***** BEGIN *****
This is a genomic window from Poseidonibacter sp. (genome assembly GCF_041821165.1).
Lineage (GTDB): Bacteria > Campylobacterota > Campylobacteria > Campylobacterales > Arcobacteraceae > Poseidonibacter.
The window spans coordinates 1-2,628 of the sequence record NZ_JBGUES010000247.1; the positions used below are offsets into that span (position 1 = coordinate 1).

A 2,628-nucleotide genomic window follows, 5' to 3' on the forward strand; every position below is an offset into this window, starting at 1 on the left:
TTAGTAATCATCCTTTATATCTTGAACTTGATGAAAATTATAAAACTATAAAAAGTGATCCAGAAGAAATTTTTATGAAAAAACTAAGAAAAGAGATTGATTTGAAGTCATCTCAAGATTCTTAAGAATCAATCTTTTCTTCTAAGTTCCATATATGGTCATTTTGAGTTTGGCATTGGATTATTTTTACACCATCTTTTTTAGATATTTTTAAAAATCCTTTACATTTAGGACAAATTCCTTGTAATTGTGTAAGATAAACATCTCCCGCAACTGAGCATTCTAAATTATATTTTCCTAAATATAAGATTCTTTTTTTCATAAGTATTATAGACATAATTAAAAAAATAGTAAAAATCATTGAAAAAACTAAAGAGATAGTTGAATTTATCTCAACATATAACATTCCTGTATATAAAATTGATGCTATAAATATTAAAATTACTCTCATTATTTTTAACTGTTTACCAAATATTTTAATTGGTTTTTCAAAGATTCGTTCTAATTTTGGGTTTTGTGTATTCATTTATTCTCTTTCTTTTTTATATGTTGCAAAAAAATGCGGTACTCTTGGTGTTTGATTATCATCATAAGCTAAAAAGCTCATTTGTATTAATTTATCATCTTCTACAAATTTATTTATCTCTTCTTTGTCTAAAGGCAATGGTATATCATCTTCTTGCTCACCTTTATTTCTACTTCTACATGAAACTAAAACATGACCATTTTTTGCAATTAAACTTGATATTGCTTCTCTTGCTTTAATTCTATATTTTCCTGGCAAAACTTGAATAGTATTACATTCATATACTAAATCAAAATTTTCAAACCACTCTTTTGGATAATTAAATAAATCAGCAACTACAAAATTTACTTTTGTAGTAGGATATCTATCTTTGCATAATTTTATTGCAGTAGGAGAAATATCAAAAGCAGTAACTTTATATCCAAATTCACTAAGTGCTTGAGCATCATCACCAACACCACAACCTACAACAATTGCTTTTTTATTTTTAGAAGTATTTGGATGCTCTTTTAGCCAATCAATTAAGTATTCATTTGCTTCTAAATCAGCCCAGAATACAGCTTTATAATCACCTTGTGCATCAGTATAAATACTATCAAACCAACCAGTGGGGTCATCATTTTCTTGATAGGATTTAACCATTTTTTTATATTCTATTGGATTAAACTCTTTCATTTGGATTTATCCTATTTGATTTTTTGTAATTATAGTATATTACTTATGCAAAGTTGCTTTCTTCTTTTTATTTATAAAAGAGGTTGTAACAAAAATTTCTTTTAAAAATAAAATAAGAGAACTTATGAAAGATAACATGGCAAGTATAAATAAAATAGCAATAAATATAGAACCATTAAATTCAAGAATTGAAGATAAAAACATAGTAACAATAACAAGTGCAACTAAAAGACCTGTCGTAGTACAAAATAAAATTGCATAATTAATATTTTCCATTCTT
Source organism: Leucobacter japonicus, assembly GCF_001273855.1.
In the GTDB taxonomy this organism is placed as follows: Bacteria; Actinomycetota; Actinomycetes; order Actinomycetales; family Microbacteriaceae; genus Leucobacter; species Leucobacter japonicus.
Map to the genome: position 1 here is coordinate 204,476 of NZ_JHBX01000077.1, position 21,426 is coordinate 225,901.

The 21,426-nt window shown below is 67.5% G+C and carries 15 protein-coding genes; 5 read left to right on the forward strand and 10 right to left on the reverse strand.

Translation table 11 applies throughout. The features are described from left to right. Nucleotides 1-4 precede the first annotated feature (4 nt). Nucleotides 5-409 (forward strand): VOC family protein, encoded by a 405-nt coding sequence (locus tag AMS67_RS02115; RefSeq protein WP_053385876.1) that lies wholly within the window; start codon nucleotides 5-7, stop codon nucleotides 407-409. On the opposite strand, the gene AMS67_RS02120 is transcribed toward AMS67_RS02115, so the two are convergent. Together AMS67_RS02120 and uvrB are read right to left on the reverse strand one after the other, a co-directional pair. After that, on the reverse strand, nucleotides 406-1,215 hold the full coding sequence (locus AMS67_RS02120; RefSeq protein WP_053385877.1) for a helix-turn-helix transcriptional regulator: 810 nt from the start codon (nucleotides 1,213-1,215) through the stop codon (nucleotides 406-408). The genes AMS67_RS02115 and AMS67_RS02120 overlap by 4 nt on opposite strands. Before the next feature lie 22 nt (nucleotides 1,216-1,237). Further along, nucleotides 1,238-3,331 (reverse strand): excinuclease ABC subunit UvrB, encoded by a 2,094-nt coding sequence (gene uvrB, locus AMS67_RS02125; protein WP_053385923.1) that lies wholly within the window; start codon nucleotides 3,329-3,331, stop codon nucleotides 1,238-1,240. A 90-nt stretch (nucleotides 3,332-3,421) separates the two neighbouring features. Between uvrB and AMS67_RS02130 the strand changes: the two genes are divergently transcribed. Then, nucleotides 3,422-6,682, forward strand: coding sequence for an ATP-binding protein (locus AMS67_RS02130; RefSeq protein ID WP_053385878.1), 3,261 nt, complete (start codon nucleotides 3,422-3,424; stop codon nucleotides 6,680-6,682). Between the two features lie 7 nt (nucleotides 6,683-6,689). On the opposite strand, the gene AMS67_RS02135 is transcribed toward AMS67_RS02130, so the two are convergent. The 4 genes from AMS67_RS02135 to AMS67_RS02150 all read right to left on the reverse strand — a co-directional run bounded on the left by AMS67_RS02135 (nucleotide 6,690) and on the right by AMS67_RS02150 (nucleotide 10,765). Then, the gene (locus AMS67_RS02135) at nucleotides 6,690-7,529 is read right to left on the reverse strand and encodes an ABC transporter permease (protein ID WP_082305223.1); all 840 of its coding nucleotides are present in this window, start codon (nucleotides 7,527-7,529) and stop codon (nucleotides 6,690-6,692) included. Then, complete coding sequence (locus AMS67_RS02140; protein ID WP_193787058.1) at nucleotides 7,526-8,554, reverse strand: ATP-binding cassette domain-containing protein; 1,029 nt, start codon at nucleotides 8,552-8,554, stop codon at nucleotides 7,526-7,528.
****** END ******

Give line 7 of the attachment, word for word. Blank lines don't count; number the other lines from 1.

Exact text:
In the GTDB taxonomy this organism is placed as follows: Bacteria; Actinomycetota; Actinomycetes; order Actinomycetales; family Microbacteriaceae; genus Leucobacter; species Leucobacter japonicus.